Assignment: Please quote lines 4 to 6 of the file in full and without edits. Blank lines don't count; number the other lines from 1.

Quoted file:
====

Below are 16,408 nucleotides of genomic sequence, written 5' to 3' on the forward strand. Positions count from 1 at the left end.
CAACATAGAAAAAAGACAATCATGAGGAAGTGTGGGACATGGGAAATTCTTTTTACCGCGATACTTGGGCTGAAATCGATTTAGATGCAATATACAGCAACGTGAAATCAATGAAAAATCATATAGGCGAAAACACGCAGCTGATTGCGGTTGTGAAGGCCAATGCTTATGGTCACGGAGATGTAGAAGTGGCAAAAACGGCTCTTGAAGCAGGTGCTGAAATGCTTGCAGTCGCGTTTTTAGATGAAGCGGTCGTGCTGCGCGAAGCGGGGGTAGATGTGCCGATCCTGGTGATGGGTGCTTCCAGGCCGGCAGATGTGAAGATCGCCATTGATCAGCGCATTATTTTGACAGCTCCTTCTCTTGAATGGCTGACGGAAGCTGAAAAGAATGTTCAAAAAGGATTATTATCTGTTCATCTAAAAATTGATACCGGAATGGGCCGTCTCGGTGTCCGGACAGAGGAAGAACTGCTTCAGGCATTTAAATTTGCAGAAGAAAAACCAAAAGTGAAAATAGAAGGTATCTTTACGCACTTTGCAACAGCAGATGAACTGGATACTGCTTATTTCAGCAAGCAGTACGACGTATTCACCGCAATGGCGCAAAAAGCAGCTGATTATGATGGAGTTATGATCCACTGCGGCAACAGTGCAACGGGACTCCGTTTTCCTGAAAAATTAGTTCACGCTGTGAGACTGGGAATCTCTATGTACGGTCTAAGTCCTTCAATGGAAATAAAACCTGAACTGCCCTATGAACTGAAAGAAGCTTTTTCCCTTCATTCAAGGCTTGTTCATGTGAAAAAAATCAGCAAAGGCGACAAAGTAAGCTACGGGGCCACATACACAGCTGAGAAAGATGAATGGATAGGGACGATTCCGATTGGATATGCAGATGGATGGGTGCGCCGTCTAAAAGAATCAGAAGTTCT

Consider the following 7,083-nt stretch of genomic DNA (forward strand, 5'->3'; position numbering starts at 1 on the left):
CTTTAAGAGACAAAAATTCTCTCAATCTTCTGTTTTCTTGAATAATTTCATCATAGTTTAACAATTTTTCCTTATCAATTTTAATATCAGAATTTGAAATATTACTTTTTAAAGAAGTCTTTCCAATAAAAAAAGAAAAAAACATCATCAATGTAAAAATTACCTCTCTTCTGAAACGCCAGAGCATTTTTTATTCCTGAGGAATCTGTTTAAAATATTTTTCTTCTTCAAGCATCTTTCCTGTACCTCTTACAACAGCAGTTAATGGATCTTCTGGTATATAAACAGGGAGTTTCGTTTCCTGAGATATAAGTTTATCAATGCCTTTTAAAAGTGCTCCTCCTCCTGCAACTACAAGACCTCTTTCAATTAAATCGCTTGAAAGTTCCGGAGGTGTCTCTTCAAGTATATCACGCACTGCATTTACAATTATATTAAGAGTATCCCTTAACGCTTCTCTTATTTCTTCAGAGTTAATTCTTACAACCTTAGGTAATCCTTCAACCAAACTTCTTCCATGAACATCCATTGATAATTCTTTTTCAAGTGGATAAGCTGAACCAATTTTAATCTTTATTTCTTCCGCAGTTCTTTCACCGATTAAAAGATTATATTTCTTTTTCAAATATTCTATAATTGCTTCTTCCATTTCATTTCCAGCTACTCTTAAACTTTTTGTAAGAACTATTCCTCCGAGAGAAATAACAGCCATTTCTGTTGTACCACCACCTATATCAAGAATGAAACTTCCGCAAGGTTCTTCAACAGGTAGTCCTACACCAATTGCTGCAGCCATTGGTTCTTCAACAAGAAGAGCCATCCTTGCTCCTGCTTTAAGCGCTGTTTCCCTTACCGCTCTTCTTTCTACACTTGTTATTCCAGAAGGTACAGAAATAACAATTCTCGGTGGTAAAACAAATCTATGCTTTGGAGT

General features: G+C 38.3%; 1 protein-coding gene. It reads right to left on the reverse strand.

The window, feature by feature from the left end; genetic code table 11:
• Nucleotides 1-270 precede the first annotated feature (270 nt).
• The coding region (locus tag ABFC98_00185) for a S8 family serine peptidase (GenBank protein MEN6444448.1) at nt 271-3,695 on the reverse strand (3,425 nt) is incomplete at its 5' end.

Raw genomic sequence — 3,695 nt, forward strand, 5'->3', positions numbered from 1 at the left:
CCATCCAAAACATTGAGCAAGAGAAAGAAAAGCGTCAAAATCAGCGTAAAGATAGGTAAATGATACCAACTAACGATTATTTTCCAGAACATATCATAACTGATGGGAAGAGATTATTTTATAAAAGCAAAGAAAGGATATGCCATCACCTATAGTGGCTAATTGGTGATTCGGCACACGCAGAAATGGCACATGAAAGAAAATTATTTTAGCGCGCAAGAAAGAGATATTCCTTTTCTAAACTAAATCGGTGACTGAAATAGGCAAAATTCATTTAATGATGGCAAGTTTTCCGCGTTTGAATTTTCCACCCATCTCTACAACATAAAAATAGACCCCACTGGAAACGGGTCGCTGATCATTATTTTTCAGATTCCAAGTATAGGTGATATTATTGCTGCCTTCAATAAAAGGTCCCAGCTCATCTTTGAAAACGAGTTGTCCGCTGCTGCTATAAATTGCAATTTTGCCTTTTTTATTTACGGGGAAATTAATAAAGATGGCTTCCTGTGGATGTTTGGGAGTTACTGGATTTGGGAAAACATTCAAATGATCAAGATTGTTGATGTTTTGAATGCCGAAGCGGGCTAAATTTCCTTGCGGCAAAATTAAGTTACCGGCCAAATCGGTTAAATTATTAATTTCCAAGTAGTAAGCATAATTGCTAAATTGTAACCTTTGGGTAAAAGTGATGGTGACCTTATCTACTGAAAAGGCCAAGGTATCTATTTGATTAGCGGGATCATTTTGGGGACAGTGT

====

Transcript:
CTTTAAGAGACAAAAATTCTCTCAATCTTCTGTTTTCTTGAATAATTTCATCATAGTTTAACAATTTTTCCTTATCAATTTTAATATCAGAATTTGAAATATTACTTTTTAAAGAAGTCTTTCCAATAAAAAAAGAAAAAAACATCATCAATGTAAAAATTACCTCTCTTCTGAAACGCCAGAGCATTTTTTATTCCTGAGGAATCTGTTTAAAATATTTTTCTTCTTCAAGCATCTTTCCTGTACCTCTTACAACAGCAGTTAATGGATCTTCTGGTATATAAACAGGGAGTTTCGTTTCCTGAGATATAAGTTTATCAATGCCTTTTAAAAGTGCTCCTCCTCCTGCAACTACAAGACCTCTTTCAATTAAATCGCTTGAAAGTTCCGGAGGTGTCTCTTCAAGTATATCACGCACTGCATTTACAATTATATTAAGAGTATCCCTTAACGCTTCTCTTATTTCTTCAGAGTTAATTCTTACAACCTTAGGTAATCCTTCAACCAAACTTCTTCCATGAACATCCATTGATAATTCTTTTTCAAGTGGATAAGCTGAACCAATTTTAATCTTTATTTCTTCCGCAGTTCTTTCACCGATTAAAAGATTATATTTCTTTTTCAAATATTCTATAATTGCTTCTTCCATTTCATTTCCAGCTACTCTTAAACTTTTTGTAAGAACTATTCCTCCGAGAGAAATAACAGCCATTTCTGTTGTACCACCACCTATATCAAGAATGAAACTTCCGCAAGGTTCTTCAACAGGTAGTCCTACACCAATTGCTGCAGCCATTGGTTCTTCAACAAGAAGAGCCATCCTTGCTCCTGCTTTAAGCGCTGTTTCCCTTACCGCTCTTCTTTCTACACTTGTTATTCCAGAAGGTACAGAAATAACAATTCTCGGTGGTAAAACAAATCTATGCTTTGGAGT

General features: G+C 38.3%; 1 protein-coding gene. It reads right to left on the reverse strand.

The window, feature by feature from the left end; genetic code table 11: